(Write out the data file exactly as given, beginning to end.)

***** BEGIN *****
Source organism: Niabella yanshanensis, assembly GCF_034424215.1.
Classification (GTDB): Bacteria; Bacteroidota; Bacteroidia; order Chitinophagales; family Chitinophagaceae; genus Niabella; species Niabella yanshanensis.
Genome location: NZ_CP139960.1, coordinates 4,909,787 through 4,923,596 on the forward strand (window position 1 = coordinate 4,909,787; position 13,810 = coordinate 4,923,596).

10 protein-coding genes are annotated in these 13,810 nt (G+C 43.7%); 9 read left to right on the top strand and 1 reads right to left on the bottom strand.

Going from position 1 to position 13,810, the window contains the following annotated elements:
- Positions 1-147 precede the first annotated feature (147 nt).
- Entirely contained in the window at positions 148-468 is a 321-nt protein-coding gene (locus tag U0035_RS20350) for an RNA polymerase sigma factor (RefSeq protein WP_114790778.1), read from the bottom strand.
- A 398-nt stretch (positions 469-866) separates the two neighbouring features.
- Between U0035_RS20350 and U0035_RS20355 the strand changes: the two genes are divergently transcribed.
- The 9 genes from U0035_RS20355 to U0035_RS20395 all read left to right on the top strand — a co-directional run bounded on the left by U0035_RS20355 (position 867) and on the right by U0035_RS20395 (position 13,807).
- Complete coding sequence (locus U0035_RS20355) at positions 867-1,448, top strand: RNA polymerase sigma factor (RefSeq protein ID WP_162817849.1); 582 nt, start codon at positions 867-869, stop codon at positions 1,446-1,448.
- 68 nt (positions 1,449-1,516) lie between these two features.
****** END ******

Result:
Source organism: Niabella yanshanensis, assembly GCF_034424215.1.
Classification (GTDB): Bacteria; Bacteroidota; Bacteroidia; order Chitinophagales; family Chitinophagaceae; genus Niabella; species Niabella yanshanensis.
Genome location: NZ_CP139960.1, coordinates 4,909,787 through 4,923,596 on the forward strand (window position 1 = coordinate 4,909,787; position 13,810 = coordinate 4,923,596).

10 protein-coding genes are annotated in these 13,810 nt (G+C 43.7%); 9 read left to right on the top strand and 1 reads right to left on the bottom strand.

Going from position 1 to position 13,810, the window contains the following annotated elements:
- Positions 1-147 precede the first annotated feature (147 nt).
- Entirely contained in the window at positions 148-468 is a 321-nt protein-coding gene (locus tag U0035_RS20350) for an RNA polymerase sigma factor (RefSeq protein WP_114790778.1), read from the bottom strand.
- A 398-nt stretch (positions 469-866) separates the two neighbouring features.
- Between U0035_RS20350 and U0035_RS20355 the strand changes: the two genes are divergently transcribed.
- The 9 genes from U0035_RS20355 to U0035_RS20395 all read left to right on the top strand — a co-directional run bounded on the left by U0035_RS20355 (position 867) and on the right by U0035_RS20395 (position 13,807).
- Complete coding sequence (locus U0035_RS20355) at positions 867-1,448, top strand: RNA polymerase sigma factor (RefSeq protein ID WP_162817849.1); 582 nt, start codon at positions 867-869, stop codon at positions 1,446-1,448.
- 68 nt (positions 1,449-1,516) lie between these two features.